With the exception of fifth-grade English and 11th-grade English, less than half of Michigan’s students reached proficiency in core subjects on the state’s M-STEP standardized exam, according to results released Tuesday.
The statewide scores on the 2016 Michigan Student Test of Educational Progress, given for the second time last spring, show relatively little variation from the first version of the exam, administered in 2015.
In 2015, third-grade English was the only subject in which half of the test-takers statewide achieved at least 50 percent proficiency.
Ron French, "How long will Flint’s water chief remain unpaid?" : Flint hired a former brigadier general to oversee replacement of its lead pipes. The Mott Foundation gave Flint money for his salary. So why hasn’t Michael McDaniel been paid? The answer tells you all you need to know about the slow pace of Flint’s recovery.
As fall semester beings, health officials are urging Michigan public and private colleges and universities to streamline policies and efforts to increase disease immunization among students.
Eden Wells, chief medical officer at the Department of Health and Human Services, urged higher education institutions to consider use of procedural tools like a standing order to improve vaccination rates on campus.
The recommendation follows a mumps case at Calvin College in May and a July bacterial meningitis death in Macomb County.
Gov. Rick Snyder should not be using public funds for private attorneys for defense on Flint water crisis litigation, said Democratic Senate Minority Leader Jim Ananich, who is preparing to introduce legislation to limit future spending.
The pending bill would prohibit the governor and some other statewide officials from using taxpayer funds to hire private counsel “to defend a suit relating to a matter connected with his or her respective office,” according to a draft reviewed by The Detroit News.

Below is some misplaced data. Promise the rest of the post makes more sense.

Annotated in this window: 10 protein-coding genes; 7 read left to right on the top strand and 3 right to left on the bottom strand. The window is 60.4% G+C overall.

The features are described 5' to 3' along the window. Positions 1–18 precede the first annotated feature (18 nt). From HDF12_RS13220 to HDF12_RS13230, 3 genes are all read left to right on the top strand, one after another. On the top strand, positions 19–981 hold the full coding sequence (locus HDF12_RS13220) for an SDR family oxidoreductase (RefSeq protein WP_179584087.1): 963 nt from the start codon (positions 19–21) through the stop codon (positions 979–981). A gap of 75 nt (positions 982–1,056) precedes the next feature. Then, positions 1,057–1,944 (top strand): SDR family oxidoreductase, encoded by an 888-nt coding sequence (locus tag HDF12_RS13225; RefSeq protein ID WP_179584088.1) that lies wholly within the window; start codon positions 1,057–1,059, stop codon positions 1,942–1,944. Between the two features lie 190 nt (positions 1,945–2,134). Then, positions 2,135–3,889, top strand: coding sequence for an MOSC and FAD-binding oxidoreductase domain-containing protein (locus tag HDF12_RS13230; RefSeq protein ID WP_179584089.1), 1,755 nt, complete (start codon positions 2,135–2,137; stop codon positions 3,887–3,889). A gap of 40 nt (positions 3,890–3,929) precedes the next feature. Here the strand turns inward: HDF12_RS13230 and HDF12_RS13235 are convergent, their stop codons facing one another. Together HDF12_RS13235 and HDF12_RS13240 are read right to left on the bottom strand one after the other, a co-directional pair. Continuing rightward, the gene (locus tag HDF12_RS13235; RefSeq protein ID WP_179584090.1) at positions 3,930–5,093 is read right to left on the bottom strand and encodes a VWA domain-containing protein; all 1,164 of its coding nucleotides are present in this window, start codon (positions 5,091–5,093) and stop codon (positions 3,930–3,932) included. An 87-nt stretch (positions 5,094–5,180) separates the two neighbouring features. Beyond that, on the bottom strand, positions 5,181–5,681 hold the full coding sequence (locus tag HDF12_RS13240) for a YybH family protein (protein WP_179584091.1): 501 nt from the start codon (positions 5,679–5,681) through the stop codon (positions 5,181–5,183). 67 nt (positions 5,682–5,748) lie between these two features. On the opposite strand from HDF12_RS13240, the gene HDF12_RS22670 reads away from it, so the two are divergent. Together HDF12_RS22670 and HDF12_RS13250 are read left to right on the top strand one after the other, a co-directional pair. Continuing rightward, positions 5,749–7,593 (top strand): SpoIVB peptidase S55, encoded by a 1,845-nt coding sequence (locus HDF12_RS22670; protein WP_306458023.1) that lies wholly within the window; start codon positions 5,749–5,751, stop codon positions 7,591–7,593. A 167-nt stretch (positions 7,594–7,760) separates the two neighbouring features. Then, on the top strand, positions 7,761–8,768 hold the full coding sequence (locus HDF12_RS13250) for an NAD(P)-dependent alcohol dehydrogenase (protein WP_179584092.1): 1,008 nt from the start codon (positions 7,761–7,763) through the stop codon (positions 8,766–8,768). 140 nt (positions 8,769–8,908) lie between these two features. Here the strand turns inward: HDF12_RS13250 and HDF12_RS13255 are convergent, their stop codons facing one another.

Advanced NIH Grantsmanship Workshop
Advanced NIH Grantsmanship for Preparing Your NIH Grants - Updated for NIH's New Rules on Rigor and Reproducibility
A 3-Hour NIH R01 Grant Workshop Sponsored by OVPGRS
Wednesday, September 14, 2016
1 to 4 p.m., Kellogg Center Room 103
Advocates Walk Out Of Meeting On Medicaid Mental Health
A meeting with state officials on how to coordinate Medicaid mental health payments and improve overall services broke down, with a number of mental health advocates walking out of the meeting, saying they did not have confidence the state was committed to using a series of findings on mental health services that was reached in the spring.
State To Resume Distribution Of Blood Lead Reports To Genesee County
The spending limits for Gov. Rick Snyder's legal defense contracts are set to increase by $2.2 million, pushing the total cap on the two contracts to $3.4 million.
Meanwhile, legal representation for several past and present Department of Environmental Quality (DEQ) employees connected with Flint is slated to hit $4.5 million as part of action slated to be taken the State Administrative Board (SAB) Tuesday.
A group proposing to legalize recreational marijuana is asking the Michigan Supreme Court for last-minute help getting on the Nov. 8 ballot.
MI Legalize on Friday filed a motion for immediate consideration with the state’s highest court, requesting an expedited order for a full canvass of the estimated 354,000 voter signatures it submitted to the state, including at least 138,000 assumed to be invalid because they were collected outside of a 180-day period.
More than one in five Michigan public school students did not enroll in their home school district in fall 2015, instead attending a charter or a traditional public school in another community, an MLive analysis of state data shows.
About 13 percent of children in fall 2015 crossed district lines to attend public school, mainly through the Schools of Choice program.
Another 10 percent of students attended a charter school, the data shows.
The City of Flint, strapped for cash as it emerges from emergency management and a public health crisis resulting from lead-poisoned drinking water, will receive $14.4 million in state revenue-sharing payments this year — about $50,000 less than it received last year — according to recent estimates from the Senate Fiscal Agency.